DETROIT – The hybrid variant of theSonata midsize sedan will feature a 6-speed step-gear transmission instead of a continuously variable transmission.
Motor America CEO John Krafcik makes the revelation here at the North American International Auto Show.
Though commonly found in hybrid vehicles, “CVTs have nothing to do with hybrids,” Krafcik says, adding the units also are more expensive than step-gear transmissions.
“We removed the torque converter and used the (hybrid system’s) electric motor to provide a lot of the torque-converter functions,” he explains.
The result should be a more affordable hybrid, but the auto maker is mum on pricing. The Sonata HEV is due in fourth quarter.
Developing the system also required some clever maneuvering, “working around’s very strong patent protection, not just on their hybrid system but every other hybrid system you could possibly think of,” Krafcik says.
It is the same criticism levied againstMotor Corp. by Motor Co. Despite designing its own hybrid system when it launched the Ford Escape Hybrid in 2004, the auto maker licensed the Toyota technology.
has said the move was made to avoid possible patent infringements, an outcome made plausible by Toyota’s numerous patents on technology related to HEV operation.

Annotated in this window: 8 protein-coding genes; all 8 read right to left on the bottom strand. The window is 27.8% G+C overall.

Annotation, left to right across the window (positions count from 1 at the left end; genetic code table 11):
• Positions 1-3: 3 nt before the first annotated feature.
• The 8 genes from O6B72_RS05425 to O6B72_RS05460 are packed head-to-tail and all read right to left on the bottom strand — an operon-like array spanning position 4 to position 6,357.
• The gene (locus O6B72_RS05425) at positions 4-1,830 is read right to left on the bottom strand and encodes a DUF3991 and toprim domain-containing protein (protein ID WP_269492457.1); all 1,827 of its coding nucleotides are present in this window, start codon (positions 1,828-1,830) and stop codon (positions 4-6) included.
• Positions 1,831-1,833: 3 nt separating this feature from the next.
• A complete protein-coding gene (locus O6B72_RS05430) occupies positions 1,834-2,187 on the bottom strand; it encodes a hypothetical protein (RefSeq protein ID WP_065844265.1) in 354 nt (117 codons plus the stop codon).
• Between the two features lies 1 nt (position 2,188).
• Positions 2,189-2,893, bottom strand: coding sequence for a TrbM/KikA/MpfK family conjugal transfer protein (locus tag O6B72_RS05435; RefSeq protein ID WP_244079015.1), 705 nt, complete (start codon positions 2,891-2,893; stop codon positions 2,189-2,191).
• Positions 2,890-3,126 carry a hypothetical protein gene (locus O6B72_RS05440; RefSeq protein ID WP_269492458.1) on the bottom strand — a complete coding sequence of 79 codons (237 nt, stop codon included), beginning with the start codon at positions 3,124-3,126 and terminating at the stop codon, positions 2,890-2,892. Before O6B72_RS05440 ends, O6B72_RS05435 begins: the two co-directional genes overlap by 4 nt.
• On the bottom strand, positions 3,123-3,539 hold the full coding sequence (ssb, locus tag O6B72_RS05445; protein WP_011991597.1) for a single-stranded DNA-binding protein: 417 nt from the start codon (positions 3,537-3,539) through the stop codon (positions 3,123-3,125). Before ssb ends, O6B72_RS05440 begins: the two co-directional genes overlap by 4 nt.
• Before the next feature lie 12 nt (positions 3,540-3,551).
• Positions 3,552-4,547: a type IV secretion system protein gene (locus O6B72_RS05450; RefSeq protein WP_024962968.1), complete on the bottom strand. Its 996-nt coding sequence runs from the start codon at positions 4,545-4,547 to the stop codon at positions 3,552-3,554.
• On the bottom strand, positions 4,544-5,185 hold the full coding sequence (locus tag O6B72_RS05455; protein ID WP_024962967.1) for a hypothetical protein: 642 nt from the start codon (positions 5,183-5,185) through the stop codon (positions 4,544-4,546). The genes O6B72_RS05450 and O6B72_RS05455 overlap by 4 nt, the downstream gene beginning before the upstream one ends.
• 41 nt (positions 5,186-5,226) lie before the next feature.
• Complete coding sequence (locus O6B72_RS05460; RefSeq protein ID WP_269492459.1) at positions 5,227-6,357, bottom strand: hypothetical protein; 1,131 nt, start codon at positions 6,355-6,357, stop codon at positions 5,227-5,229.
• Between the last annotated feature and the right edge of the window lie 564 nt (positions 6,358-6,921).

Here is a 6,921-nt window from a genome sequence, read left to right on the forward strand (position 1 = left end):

Toyota is, by a wide margin, the leading seller of HEVs in the U.S.
But the “really cool” feature of the Sonata hybrid is its lithium-polymer battery technology. Most HEVs employ nickel-metal-hydride batteries, but the market is transitioning to lithium-ion. Hyundai’s system represents “third-generation” technology that packs more punch in a smaller package.
“It’s great from a thermal-management standpoint, great in (crashworthiness) – flexible and bendable,” Krafcik says of the Sonata’s battery.
The executive’s remarks come after the auto maker announces it is chasing weight reduction to improve the fuel economy of its vehicles. Hyundai is aiming, by 2015, to reduce by 10% the average weight of its vehicles, says Scott Morgason, HMA’s product planning director.
In addition, Hyundai uses the auto show here to mark the official debut of the ’10 Santa Fe midsize cross/utility vehicle.
Along with the redesigned-for-’11 Sonata, which bows next month, and the redesigned-for-’10 Tucson small CUV, the Santa Fe is among seven new vehicles Hyundai plans to launch in the next 24 months.
The Santa Fe features a pair of new engines: a 2.4L I-4 and a 3.5L V-6. The 175-hp Theta II I-4 is expected to achieve 28 mpg (8.4 L/100 km) on the highway, while the 276-hp Lambda II V-6 is rated at 26 mpg (9.0 L/100 km).
Also on display at the show is the Blue Will, a concept vehicle Krafcik calls a “preview” of a dedicated HEV in Hyundai’s pipeline. He is mum on launch timing.
Meanwhile, Krafcik is coy about Hyundai’s 2010 U.S. sales target. “We do see the industry growing,” he says. “We’d love to get a growing share of a growing market.”
With an 8.3% sales jump over 2008, Hyundai was one of just three auto makers to record sales growth in 2009.